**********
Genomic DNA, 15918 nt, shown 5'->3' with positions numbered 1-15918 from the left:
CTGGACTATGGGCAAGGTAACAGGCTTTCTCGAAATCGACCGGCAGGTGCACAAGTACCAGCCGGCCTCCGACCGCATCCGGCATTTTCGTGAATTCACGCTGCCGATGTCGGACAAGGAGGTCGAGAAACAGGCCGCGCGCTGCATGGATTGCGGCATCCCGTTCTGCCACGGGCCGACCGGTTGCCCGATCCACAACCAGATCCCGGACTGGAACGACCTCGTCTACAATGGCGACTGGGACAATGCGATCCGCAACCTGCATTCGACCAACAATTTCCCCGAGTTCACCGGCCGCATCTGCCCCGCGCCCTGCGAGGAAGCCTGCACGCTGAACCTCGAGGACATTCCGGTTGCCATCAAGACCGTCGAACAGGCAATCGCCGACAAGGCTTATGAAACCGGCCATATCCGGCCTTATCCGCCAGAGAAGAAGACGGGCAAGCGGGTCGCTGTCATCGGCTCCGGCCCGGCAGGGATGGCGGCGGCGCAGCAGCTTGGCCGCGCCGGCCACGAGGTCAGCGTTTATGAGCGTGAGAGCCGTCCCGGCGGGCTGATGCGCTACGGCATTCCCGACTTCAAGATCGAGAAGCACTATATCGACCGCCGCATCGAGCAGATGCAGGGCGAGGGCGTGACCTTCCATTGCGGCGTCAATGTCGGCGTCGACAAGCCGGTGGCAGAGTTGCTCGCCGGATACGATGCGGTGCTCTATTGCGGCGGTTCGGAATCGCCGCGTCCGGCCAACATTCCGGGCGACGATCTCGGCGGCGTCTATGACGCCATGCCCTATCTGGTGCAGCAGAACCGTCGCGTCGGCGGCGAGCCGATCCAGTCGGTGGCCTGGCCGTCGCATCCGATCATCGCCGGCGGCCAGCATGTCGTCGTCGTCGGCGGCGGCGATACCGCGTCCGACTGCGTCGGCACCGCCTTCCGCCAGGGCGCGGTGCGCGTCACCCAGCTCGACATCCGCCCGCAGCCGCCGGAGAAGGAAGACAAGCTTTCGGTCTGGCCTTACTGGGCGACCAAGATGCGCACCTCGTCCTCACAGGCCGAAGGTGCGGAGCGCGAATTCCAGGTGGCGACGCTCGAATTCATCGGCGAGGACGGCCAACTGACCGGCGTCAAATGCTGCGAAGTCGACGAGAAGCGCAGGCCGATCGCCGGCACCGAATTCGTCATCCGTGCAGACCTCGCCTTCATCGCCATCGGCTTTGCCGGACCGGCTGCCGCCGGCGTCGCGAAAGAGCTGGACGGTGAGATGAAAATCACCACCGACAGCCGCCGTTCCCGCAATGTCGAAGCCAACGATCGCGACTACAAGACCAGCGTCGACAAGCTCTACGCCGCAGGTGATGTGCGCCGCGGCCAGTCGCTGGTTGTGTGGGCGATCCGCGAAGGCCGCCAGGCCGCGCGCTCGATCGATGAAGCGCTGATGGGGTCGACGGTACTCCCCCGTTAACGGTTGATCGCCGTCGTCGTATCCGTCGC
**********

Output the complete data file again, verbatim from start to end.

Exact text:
Genomic DNA, 15918 nt, shown 5'->3' with positions numbered 1-15918 from the left:
CTGGACTATGGGCAAGGTAACAGGCTTTCTCGAAATCGACCGGCAGGTGCACAAGTACCAGCCGGCCTCCGACCGCATCCGGCATTTTCGTGAATTCACGCTGCCGATGTCGGACAAGGAGGTCGAGAAACAGGCCGCGCGCTGCATGGATTGCGGCATCCCGTTCTGCCACGGGCCGACCGGTTGCCCGATCCACAACCAGATCCCGGACTGGAACGACCTCGTCTACAATGGCGACTGGGACAATGCGATCCGCAACCTGCATTCGACCAACAATTTCCCCGAGTTCACCGGCCGCATCTGCCCCGCGCCCTGCGAGGAAGCCTGCACGCTGAACCTCGAGGACATTCCGGTTGCCATCAAGACCGTCGAACAGGCAATCGCCGACAAGGCTTATGAAACCGGCCATATCCGGCCTTATCCGCCAGAGAAGAAGACGGGCAAGCGGGTCGCTGTCATCGGCTCCGGCCCGGCAGGGATGGCGGCGGCGCAGCAGCTTGGCCGCGCCGGCCACGAGGTCAGCGTTTATGAGCGTGAGAGCCGTCCCGGCGGGCTGATGCGCTACGGCATTCCCGACTTCAAGATCGAGAAGCACTATATCGACCGCCGCATCGAGCAGATGCAGGGCGAGGGCGTGACCTTCCATTGCGGCGTCAATGTCGGCGTCGACAAGCCGGTGGCAGAGTTGCTCGCCGGATACGATGCGGTGCTCTATTGCGGCGGTTCGGAATCGCCGCGTCCGGCCAACATTCCGGGCGACGATCTCGGCGGCGTCTATGACGCCATGCCCTATCTGGTGCAGCAGAACCGTCGCGTCGGCGGCGAGCCGATCCAGTCGGTGGCCTGGCCGTCGCATCCGATCATCGCCGGCGGCCAGCATGTCGTCGTCGTCGGCGGCGGCGATACCGCGTCCGACTGCGTCGGCACCGCCTTCCGCCAGGGCGCGGTGCGCGTCACCCAGCTCGACATCCGCCCGCAGCCGCCGGAGAAGGAAGACAAGCTTTCGGTCTGGCCTTACTGGGCGACCAAGATGCGCACCTCGTCCTCACAGGCCGAAGGTGCGGAGCGCGAATTCCAGGTGGCGACGCTCGAATTCATCGGCGAGGACGGCCAACTGACCGGCGTCAAATGCTGCGAAGTCGACGAGAAGCGCAGGCCGATCGCCGGCACCGAATTCGTCATCCGTGCAGACCTCGCCTTCATCGCCATCGGCTTTGCCGGACCGGCTGCCGCCGGCGTCGCGAAAGAGCTGGACGGTGAGATGAAAATCACCACCGACAGCCGCCGTTCCCGCAATGTCGAAGCCAACGATCGCGACTACAAGACCAGCGTCGACAAGCTCTACGCCGCAGGTGATGTGCGCCGCGGCCAGTCGCTGGTTGTGTGGGCGATCCGCGAAGGCCGCCAGGCCGCGCGCTCGATCGATGAAGCGCTGATGGGGTCGACGGTACTCCCCCGTTAACGGTTGATCGCCGTCGTCGTATCCGTCGC